In addition to the above changes, Bill 88 has introduced amendments and revisions to the Employment Standards Act. The ESA applies to most employers and employees in Ontario, with some exceptions.

Electronic Monitoring Policy

The Employment Standard Act’s amendment is to introduce the requirement for Electronic Monitoring Policies in the workplace. The new policy mandate aims to protect workers’ privacy rights and increase transparency from employers.

The amendment requires employers with 25 or more employees, to introduce a written policy with the following information:

●        Whether the employer electronically monitors their employees;

●        A description of how and in what situations the employer electronically monitors employees;

●        How the information collected through electronic monitoring is used; and

●        The date the policy was created and the dates of any subsequent changes.

Applicable employers must introduce an Electronic Monitoring Policy before October 11, 2022.

Business and IT Consultants

As of January 1, 2023, the Employment Standards Act will include new definitions for “business consultants” and “information technology consultants”. The ESA will not apply to workers who fall under those definitions if they meet the specific requirements outlined in the legislation.

The definitions aim to clarify the employment relationship between Business and IT consultants and the businesses that they provide services. Individuals who provide business and IT consulting services are encouraged to review the criteria to determine whether the Employment Standards Act applies to their work.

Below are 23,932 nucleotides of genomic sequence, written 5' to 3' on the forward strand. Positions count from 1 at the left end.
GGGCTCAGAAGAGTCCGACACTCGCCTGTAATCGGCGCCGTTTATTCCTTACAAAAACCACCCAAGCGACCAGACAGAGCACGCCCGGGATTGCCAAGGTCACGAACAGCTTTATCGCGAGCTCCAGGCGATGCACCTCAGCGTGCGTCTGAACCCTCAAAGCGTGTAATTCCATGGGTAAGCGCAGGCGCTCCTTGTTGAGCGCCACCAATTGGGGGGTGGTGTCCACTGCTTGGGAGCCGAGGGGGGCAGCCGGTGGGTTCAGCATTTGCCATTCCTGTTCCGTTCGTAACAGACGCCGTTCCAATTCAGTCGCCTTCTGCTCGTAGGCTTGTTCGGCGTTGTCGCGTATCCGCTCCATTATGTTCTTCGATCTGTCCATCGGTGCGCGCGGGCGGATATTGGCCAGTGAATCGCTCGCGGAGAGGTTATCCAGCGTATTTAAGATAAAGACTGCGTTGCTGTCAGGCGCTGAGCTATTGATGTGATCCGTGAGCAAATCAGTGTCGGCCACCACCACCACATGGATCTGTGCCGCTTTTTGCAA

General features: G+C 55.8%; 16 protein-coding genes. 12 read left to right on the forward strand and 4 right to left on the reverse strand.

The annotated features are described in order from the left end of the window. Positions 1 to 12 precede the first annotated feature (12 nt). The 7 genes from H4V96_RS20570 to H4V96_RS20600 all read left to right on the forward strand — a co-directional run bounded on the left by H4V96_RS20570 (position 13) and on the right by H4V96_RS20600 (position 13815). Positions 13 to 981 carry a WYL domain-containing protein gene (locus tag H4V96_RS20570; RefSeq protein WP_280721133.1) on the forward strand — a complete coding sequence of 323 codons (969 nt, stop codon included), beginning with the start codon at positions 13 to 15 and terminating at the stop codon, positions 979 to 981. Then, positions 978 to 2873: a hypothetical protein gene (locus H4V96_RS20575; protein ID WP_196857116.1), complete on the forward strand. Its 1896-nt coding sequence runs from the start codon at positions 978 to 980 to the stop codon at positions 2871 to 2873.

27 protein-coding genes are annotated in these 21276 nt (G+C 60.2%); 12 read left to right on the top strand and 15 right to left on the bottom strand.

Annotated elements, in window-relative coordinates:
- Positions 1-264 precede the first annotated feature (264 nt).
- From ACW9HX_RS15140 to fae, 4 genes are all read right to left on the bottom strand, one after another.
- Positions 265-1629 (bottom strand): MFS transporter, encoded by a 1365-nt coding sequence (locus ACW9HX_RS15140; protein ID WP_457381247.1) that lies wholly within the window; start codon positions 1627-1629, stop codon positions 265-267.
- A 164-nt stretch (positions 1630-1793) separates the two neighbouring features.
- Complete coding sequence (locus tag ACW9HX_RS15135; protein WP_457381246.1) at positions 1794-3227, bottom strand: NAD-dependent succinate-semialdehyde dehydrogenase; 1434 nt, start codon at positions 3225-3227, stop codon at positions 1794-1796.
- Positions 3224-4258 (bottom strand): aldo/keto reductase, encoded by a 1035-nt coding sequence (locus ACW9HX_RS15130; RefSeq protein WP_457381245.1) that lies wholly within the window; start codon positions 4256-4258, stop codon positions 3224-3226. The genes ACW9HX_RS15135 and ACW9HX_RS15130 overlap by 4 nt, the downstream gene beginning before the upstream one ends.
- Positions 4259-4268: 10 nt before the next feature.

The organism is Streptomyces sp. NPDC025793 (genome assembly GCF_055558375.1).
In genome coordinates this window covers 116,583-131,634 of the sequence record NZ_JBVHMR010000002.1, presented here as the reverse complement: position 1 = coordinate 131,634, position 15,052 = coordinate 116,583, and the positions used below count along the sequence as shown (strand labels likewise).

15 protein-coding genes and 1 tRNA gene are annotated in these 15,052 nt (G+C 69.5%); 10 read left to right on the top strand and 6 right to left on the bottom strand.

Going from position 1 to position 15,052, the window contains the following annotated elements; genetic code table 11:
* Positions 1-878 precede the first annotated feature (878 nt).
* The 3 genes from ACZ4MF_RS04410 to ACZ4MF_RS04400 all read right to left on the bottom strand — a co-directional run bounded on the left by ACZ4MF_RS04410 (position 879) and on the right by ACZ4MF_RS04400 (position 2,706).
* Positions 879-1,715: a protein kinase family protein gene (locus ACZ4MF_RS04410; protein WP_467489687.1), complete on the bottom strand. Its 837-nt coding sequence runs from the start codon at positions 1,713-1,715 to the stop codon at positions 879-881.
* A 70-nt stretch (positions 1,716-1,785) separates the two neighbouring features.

Reservist Leave

Previously, the ESA included the right to an unpaid leave of absence for reservists (who had been employed for 6 months prior) if they were not performing employment duties because they had been deployed (either inside Canada or outside Canada).

As of April 11, 2022, reservist leave eligibility is available to reservists who are not performing employment duties because they are participating in military skills training. Additionally, reservists are only required to be employed for 3 months (rather than 6 months) to qualify for reservist leave.


If an employee or employer is seeking advice navigating new employment legislation in Ontario, we strongly recommend consulting legal counsel. We encourage you to contact Toronto employment lawyers, Sultan Lawyers for a free call back or flat-rate consultation. Please contact us by telephone at 416-214-5111 or here.